By the time she sought out Fred Hutch, Phelps was diagnosed with stage 4 rectal cancer. She came to the Colorectal Cancer Specialty Clinic, where she saw not only Dr. Krane but a handful of other specialists who would also be involved in her care. “It was very clear that the doctors there work as a team and communicate very efficiently,” says Phelps.
The multidisciplinary clinic also offers patients the option to participate in clinical trials as well as other novel investigational approaches. “Patients not only get the team approach, but they are also screened for eligibility for clinical trials and surgical innovations that may help with their care,” says Dr. Krane.
Coordinating with other medical, surgical and radiation oncologists, plus experts in genetics, the multidisciplinary team at Fred Hutch recommended a combination of chemotherapy and radiation before surgery.
Phelps began chemotherapy in the fall of 2020, with a 5-month-old baby and a 3-year-old son. Her treatment was complicated due to COVID-19, but the Bainbridge Island resident was fortunate to have friends who moved out of their Seattle home so Phelps and her family could move in to be closer to Fred Hutch. After four months of chemotherapy, she started radiation therapy. In the spring of 2021, she had surgery to remove the tumor.
The surgery was complicated and arduous, lasting 18 hours and involving four different surgeons. Dr. Krane removed the primary tumor, while another surgeon addressed the cancer’s spread to her liver and a gynecologic surgeon removed the cancer that had invaded her vaginal wall. A plastic surgeon led the reconstruction efforts.
Phelps began chemotherapy again last fall to treat a liver metastasis, followed by liver surgery. In January, a new liver metastasis was discovered, but it was too small to be removed surgically. Her primary tumor has not returned, and her disease is stable.
In the future, Phelps may need additional surgery or chemotherapy. Immunotherapy could also be an option, as could a liver transplant and consultation with the Cancer and Organ Transplant Clinic, a multidisciplinary clinic at Fred Hutch specializing in both organ transplants and oncology that is the first of its kind. But Phelps hopes to remain stable for a long time.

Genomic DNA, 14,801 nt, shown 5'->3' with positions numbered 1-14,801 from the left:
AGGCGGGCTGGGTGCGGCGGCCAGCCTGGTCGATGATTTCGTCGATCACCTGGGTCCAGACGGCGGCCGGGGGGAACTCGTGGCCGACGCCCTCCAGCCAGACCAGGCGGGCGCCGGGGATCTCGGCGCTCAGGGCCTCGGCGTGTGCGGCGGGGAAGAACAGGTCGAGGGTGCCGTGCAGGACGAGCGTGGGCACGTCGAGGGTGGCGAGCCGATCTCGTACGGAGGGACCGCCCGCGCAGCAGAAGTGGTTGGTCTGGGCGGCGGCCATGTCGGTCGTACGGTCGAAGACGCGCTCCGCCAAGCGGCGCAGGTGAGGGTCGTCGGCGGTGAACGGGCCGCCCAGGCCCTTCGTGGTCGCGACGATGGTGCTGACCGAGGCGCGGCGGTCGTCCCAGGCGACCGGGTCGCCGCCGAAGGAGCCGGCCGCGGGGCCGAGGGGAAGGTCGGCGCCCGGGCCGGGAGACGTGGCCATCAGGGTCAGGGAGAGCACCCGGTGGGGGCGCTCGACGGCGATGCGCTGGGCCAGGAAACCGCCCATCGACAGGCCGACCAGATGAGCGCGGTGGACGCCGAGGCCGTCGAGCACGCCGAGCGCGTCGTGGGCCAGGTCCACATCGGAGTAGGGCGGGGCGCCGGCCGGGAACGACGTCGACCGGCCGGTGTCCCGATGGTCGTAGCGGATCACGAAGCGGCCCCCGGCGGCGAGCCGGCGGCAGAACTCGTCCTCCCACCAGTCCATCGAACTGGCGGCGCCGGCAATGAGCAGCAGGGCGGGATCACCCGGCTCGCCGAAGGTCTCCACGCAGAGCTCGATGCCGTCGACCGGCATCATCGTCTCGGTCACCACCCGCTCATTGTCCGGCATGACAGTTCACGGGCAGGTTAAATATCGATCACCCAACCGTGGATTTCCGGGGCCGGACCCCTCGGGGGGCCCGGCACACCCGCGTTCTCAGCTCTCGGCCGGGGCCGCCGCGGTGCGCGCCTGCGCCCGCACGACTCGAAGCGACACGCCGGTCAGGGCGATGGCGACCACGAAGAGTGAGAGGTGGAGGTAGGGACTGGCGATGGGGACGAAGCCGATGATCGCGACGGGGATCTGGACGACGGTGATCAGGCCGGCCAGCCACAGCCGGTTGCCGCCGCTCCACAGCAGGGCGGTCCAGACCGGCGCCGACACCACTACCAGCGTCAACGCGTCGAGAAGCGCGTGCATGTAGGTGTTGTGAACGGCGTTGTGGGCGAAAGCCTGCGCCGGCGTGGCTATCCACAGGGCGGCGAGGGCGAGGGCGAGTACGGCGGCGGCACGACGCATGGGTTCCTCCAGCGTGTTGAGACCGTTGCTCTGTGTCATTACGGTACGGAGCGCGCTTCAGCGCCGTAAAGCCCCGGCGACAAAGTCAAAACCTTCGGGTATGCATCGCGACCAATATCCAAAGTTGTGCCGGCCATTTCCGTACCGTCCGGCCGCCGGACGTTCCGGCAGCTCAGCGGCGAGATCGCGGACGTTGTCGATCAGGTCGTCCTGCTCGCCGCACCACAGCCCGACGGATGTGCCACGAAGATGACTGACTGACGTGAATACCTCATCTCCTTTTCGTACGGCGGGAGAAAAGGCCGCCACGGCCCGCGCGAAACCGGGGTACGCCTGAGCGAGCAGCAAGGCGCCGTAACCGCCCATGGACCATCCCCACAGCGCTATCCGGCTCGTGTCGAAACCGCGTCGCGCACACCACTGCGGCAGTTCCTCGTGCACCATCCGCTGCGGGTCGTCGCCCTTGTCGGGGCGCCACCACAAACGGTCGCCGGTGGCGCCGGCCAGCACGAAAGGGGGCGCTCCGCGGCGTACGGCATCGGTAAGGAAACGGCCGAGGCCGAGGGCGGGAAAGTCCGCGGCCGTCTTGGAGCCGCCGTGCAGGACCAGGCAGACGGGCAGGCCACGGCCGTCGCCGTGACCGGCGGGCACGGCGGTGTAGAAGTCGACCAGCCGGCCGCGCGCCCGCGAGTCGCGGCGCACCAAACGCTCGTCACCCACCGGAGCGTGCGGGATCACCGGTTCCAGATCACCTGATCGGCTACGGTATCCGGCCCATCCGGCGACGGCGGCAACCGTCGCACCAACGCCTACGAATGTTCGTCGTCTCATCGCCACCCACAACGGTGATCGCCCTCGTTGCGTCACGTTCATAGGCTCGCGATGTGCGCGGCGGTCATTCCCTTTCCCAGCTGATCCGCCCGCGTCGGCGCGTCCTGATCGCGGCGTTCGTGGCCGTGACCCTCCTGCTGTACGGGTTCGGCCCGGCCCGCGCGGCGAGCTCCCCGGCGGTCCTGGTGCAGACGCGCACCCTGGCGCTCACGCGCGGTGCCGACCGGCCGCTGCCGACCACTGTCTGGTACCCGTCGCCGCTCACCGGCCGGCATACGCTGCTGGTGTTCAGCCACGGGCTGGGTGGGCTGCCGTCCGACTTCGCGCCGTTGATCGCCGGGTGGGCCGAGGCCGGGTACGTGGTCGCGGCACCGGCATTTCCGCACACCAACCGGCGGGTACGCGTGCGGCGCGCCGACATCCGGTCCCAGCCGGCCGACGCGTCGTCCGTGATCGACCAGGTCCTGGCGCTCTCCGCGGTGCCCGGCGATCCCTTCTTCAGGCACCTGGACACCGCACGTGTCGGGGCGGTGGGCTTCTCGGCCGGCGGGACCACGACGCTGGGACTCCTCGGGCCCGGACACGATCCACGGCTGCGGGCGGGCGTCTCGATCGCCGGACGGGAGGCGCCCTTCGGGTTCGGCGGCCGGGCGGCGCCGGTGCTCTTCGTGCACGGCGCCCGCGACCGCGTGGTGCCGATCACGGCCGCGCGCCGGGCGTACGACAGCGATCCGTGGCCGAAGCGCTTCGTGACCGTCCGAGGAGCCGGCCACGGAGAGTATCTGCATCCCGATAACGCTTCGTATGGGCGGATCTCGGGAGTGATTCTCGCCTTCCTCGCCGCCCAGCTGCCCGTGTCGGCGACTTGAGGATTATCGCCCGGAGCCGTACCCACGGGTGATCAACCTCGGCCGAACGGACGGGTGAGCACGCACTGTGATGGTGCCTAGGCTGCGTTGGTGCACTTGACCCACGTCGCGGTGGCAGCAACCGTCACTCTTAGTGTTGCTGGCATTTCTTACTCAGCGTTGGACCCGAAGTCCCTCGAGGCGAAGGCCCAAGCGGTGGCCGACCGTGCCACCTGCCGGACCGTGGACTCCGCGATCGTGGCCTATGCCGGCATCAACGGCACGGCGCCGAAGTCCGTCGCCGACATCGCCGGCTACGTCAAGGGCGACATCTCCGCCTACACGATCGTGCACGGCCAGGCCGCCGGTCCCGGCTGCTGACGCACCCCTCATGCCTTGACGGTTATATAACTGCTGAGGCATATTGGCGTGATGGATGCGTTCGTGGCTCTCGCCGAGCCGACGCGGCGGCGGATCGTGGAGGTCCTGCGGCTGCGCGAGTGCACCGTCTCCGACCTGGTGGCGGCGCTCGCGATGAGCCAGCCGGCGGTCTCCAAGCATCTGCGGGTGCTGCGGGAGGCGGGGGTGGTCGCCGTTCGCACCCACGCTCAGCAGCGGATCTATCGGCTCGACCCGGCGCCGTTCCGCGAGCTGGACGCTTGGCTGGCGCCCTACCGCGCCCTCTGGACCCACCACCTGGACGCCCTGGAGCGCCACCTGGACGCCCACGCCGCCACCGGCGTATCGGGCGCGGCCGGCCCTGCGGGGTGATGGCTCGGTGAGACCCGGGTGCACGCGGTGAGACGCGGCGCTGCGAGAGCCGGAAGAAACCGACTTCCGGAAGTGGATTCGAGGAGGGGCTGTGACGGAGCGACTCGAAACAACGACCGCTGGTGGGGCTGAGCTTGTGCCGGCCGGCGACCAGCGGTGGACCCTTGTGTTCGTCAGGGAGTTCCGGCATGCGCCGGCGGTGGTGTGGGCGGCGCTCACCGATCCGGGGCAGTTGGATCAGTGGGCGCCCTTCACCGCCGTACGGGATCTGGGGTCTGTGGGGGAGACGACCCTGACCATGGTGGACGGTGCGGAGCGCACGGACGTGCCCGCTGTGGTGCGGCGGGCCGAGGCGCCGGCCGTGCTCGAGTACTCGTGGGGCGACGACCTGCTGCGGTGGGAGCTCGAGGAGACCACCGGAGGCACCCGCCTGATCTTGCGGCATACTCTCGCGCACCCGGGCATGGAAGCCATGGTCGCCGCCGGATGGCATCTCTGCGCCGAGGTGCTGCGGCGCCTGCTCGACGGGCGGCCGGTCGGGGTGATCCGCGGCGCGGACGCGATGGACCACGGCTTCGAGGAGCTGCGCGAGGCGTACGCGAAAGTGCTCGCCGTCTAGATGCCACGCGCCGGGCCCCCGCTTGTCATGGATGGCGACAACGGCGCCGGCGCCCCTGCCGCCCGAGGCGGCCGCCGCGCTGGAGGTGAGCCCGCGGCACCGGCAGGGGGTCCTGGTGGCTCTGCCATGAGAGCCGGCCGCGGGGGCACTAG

“I feel great now and I’ve used this time to make as many memories as possible,” says Phelps. “I’m feeling really happy emotionally and good physically. I don't know what the future will hold, but I’m so grateful for the time I have now.”
This weekend, Phelps will spread her message of patient advocacy at the Walk to End Colon Cancer. Phelps helped organize the Oct. 8 event—Fred Hutch is a sponsor and both Phelps and Dr. Krane are speakers—and has become active in the colorectal cancer patient advocacy community. On Instagram, she shares openly about her story as @BootyCancerMom.
“You can't get screened for every ailment under the sun but considering that colorectal cancer is predicted to become the leading cause of cancer deaths among people between the ages of 20 and 49, we have to talk about this,” she says.
That means overcoming the taboo around talking about bowel function, which starts at an early age. Adults often teach kids that mentioning bowel movements is inappropriate “potty talk.” Just saying the word “poop” can cause a room full of kids to fall on the floor laughing. Dr. Krane says it’s important to normalize these discussions, which she does with her own young children.
“There’s nothing wrong with talking about these things,” she says. “We have to raise awareness because this is a cancer that is difficult for people to talk about.”
Each Mother’s Day, Dr. Krane receives an email from Phelps that includes a picture of her kids, now ages 2 and 5, and thanks the colorectal surgeon for enabling her to celebrate the day. “Natalie is the reason why a lot of doctors went into medicine,” says Dr. Krane. “She's been a strong advocate to push people to get the health care that they need, to push the medical community to do tests and figure out what’s going on.”